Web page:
edited August 2010
    "The police are incompetent" is pretty much straight out of the books, written over a century ago.

    Nod. Get treat.

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  • Uncle_BalsamicUncle_Balsamic Registered User regular
    edited August 2010
    It just seemed especially odd with the modern setting. I get why they did it - it is kinda in keeping with the original stories.

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  • JohnOrangePeelJohnOrangePeel Registered User
    edited August 2010
    They aren't really incompetent, they just have a backlog several hundred cases long so analysis takes a while.

    Sherlock has less on his plate,
    BANG BANG BANG

    Watson: What are you doing?!

    Holmes: BORED!!!

  • BobCescaBobCesca Registered User regular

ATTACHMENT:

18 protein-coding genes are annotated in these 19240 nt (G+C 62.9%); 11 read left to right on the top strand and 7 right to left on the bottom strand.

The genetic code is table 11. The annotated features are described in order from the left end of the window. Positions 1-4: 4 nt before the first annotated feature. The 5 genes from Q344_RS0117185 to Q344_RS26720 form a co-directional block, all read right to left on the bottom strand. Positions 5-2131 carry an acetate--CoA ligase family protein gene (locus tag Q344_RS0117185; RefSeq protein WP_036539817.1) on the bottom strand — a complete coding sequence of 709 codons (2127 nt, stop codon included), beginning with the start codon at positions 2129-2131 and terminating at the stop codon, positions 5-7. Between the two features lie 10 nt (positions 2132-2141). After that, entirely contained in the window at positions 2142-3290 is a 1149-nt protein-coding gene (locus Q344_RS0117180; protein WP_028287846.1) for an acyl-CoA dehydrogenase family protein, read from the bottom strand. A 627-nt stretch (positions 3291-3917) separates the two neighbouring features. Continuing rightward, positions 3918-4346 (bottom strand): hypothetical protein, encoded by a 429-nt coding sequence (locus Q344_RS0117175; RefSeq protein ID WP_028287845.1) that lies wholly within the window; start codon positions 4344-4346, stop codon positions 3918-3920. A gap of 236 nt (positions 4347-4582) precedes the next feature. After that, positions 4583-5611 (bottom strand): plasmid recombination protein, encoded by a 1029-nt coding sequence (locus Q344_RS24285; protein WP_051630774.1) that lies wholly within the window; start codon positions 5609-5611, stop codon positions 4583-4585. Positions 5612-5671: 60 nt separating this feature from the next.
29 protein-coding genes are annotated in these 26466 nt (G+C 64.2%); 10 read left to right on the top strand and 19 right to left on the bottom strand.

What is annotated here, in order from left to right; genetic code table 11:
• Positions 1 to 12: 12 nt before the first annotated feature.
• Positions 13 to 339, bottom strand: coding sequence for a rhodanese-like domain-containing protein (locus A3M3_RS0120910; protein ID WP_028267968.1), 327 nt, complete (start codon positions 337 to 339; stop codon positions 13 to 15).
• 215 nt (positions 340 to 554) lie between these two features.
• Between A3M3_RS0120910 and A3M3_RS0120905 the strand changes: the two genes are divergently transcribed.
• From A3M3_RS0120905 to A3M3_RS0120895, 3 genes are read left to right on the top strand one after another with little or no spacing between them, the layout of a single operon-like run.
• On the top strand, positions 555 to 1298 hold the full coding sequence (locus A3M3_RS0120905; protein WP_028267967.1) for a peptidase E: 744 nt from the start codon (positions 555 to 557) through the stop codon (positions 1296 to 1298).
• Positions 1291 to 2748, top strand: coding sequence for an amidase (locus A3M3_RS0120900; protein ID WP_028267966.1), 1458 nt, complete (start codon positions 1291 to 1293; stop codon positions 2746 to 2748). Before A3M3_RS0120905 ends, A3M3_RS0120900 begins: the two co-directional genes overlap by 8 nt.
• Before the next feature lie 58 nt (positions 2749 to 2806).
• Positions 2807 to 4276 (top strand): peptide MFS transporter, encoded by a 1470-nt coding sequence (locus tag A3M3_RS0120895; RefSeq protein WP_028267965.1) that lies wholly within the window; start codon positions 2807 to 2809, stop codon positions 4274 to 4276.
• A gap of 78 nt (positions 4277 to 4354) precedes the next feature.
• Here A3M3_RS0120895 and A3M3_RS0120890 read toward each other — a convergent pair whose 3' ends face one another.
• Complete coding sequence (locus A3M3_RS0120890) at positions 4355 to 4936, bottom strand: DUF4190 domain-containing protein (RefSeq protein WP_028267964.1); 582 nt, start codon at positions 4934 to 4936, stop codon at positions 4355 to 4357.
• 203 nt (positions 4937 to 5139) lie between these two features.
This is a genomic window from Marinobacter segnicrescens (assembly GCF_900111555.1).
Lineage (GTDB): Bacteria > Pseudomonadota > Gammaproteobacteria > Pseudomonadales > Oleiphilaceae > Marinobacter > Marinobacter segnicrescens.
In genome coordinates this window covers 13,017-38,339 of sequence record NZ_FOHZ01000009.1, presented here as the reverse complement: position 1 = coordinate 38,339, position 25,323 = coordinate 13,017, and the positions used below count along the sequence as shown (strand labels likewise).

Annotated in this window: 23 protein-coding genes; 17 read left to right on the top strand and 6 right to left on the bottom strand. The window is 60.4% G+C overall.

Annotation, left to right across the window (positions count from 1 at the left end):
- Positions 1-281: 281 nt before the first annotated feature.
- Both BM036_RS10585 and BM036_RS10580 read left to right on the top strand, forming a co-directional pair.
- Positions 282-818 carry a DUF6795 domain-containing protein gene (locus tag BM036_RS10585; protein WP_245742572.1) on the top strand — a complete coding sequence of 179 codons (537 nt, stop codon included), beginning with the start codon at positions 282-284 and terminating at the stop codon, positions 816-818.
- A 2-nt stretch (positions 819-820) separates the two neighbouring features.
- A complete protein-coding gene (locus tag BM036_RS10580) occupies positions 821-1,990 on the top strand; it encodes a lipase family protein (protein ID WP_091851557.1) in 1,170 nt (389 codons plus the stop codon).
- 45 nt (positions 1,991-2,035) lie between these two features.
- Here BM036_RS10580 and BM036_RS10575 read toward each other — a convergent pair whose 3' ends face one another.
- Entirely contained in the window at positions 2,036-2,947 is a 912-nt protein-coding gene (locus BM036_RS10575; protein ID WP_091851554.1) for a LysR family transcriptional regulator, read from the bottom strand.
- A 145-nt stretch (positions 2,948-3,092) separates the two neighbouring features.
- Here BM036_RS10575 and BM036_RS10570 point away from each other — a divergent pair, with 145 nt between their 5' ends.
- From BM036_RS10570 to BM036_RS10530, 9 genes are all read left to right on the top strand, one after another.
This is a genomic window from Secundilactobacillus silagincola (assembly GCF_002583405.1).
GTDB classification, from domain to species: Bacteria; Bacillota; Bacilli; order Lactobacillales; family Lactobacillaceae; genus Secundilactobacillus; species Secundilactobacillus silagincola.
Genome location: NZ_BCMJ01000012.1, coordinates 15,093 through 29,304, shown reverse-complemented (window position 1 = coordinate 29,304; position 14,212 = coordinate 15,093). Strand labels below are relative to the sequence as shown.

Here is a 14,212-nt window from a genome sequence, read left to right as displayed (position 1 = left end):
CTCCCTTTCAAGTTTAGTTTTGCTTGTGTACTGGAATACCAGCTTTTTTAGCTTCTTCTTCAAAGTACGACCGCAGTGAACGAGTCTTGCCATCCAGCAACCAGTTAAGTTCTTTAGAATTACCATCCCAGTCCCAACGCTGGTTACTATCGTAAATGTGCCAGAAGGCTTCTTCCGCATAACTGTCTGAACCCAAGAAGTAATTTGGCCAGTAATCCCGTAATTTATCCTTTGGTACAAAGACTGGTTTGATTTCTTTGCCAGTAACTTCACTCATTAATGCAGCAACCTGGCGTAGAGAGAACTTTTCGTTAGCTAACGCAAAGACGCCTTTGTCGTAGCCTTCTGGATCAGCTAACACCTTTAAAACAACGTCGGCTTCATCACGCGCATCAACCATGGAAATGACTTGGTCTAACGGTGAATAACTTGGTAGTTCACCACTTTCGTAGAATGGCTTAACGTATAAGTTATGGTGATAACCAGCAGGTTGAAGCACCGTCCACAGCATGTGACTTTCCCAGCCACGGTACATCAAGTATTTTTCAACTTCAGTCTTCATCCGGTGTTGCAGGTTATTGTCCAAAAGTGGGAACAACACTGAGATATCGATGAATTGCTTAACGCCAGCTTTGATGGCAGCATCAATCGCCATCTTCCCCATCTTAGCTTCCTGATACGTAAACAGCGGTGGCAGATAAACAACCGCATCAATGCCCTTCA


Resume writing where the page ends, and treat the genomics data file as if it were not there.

edited August 2010
  • timspork's ghosttimspork's ghost Librarian and Ghostbuster Registered User regular
    edited August 2010
    (3DS Friend Code) 5472-6198-4568 (PSN) timspork (Steam) timspork
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  • DasUberEdwardDasUberEdward Registered User regular
    edited August 2010
    wait ep 3 is all there is? there will be no ep 4?

    how can you do that :(

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  • UnterpreizUnterpreiz Registered User
    edited August 2010
    japan wrote: »
    I am extremely disappointed that Moriarty is basically
    Graham Norton's little brother

    Good episode though on the whole. Maybe Moriarty will evolve as a character as the series goes on.

    I really have no idea
    what was going on with that accent. It started out kind of Lloyd Grossman type Massachusetts and ended up as some kind of odd Northern Irish.